While many colleges have a large focus on Greek life, there’s always a social scene outside of it. “I'm not in a sorority and I had a fabulous social life in college,” says Erica Avesian, a recent grad of University of Michigan. “As long as you put yourself out there and make a point to meet people, you will be just fine. There are plenty of other social organizations to join.”
You’ll be able to find a group of people you love to hang out with without going Greek, so if sororities aren’t your thing, don’t join one!
Myth #4: College guys are more mature than high school guys
Reality: Although high school boys don’t magically become men when they enter college, this one really does depend on the individual.
Many of your male counterparts will still act incredibly immature. They’ll want to play video games and sleep around and spend the majority of their time with their even more juvenile friends.
“College guys are even more immature than high school guys in my opinion. They think they can get away with everything now that they are away from their parents,” says Erica, a student at University of Michigan. “Sit in a room full of frat boys and you will feel like you're in the cafeteria with a bunch of seventh graders.”
But mature college guys DO exist.
It is possible to meet guys in college who have future goals, a savings account and a sense of humor that doesn’t revolve around farting. Some will learn how to act like adults – you just have to find them. Try looking for boys in your classes or at your club meetings rather than at frat parties and bars. They’re more likely to have things in common with you and want a more serious relationship.
Myth #5: You won’t have any fun if you don’t drink
Reality: Drinking is common in college, but that doesn’t mean everyone does it. In fact, there are a large number of college students who never drink.
Drinking should always be a personal choice, not one you make because you think it’s expected of you. If you don’t feel comfortable, then don’t do it!
This totally doesn’t mean that you have to sit in your room while your friends go out. Contrary to what some may think, you’re allowed to be sober at a party. Getting your dance on and flirting with cute boys don't depend on blacking out, or even having one drink. But if you still end up feeling uncomfortable, try carrying around a cup of water or soda so no one asks you why you’re not downing drinks.
Party scene still isn’t your thing? It’s definitely possible to have a social life outside of it.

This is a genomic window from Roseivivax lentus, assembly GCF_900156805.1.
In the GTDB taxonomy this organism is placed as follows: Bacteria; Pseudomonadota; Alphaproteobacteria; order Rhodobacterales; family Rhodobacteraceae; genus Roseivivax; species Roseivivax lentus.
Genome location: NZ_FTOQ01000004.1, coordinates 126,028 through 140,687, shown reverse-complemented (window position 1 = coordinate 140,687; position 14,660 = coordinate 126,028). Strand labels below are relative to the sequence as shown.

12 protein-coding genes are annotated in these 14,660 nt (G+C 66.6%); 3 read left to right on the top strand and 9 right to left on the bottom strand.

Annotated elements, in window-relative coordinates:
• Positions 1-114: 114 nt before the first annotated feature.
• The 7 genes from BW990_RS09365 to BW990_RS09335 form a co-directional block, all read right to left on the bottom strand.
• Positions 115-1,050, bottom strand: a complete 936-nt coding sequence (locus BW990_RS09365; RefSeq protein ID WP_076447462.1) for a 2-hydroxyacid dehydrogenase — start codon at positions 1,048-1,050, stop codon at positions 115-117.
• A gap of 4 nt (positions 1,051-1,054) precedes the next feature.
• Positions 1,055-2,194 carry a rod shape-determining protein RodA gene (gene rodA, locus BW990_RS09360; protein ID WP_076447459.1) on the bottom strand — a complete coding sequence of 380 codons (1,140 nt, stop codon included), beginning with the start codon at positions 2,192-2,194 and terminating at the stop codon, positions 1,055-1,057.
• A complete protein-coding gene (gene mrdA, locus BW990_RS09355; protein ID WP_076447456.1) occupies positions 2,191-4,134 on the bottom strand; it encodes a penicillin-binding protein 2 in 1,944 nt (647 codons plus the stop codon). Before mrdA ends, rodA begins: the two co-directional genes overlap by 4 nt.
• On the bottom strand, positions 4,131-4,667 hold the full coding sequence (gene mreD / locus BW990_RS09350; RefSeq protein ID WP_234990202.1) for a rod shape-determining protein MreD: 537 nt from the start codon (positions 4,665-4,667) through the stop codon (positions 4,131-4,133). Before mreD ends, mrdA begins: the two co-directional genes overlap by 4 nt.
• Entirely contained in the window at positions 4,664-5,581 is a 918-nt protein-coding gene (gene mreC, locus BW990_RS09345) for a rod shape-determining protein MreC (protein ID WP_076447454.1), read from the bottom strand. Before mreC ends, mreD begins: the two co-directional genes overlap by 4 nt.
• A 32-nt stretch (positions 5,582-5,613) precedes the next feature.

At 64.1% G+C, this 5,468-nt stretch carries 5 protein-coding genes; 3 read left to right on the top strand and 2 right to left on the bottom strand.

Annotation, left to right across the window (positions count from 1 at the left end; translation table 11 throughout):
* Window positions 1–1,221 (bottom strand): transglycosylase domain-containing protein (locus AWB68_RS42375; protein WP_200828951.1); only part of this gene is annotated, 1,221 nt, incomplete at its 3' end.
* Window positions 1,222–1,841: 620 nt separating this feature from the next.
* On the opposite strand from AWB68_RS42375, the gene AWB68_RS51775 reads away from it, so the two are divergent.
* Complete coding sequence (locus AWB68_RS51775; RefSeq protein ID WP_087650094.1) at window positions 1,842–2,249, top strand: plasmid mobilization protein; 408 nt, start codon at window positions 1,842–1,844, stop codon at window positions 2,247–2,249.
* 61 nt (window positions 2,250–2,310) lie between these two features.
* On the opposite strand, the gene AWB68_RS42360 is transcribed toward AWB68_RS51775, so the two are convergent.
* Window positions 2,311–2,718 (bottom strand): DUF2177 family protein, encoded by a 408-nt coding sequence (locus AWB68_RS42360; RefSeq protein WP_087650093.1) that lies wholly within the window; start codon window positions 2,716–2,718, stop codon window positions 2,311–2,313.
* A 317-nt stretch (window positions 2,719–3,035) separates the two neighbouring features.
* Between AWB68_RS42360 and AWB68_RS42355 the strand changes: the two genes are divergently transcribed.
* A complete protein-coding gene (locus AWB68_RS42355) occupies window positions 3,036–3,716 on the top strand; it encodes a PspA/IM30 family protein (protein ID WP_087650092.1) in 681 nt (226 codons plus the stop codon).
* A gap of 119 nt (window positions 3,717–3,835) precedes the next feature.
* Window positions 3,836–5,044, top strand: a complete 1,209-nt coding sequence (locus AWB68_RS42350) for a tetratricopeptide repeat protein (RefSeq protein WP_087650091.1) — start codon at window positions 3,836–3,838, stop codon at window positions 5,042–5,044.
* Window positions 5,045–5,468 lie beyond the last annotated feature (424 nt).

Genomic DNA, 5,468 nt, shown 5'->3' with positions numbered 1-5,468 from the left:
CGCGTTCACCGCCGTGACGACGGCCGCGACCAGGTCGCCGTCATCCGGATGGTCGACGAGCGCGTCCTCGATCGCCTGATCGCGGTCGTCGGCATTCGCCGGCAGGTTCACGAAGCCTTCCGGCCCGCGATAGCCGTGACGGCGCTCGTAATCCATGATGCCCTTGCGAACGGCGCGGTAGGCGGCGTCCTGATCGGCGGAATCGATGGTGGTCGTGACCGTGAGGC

“I don't drink, and about four or five of my friends don't,” says Hailey. “If it bothers you that all your friends drink and you don’t, talk to them about doing non-alcoholic activities.”
Try having a movie marathon, going to a concert or doing karaoke night! Drinking isn’t the only way to have a crazy-fun college weekend.
Myth #6: Everyone has a ton of dating and sexual experience
Reality: A big fear of many collegiettes is not having enough romantic experience as an incoming freshman. But this should never be something you’re worried about. The dating and sexual history of every single person you meet in college will be different; no one has gone through exactly the same things!
“A lot of girls go into freshman year thinking they're big losers if they haven't swiped their V-cards yet, when in reality, that's just not true,” says Quinn Keaney, a recen alumna of the University of Pittsburgh. “Just because they never met the right guy (or girl) in high school doesn't mean they'll be doomed to the same fate all through college.”
According to HC’s Ultimate College Girl Survey results from 2012, 43 percent of girls entering college are still virgins!
Whether you have lots of experience, no experience or somewhere in between, it doesn’t matter. College can be a time to change things up, keep doing what you’ve been doing or just get started. Don’t lose sleep about what others are doing or have done in the past, just focus on you.
So collegiettes, now that you could probably be the star of a college-themed episode of Myth Busters, you should feel ready to have an amazing year at whatever school you’ve chosen. The truth is out, use it!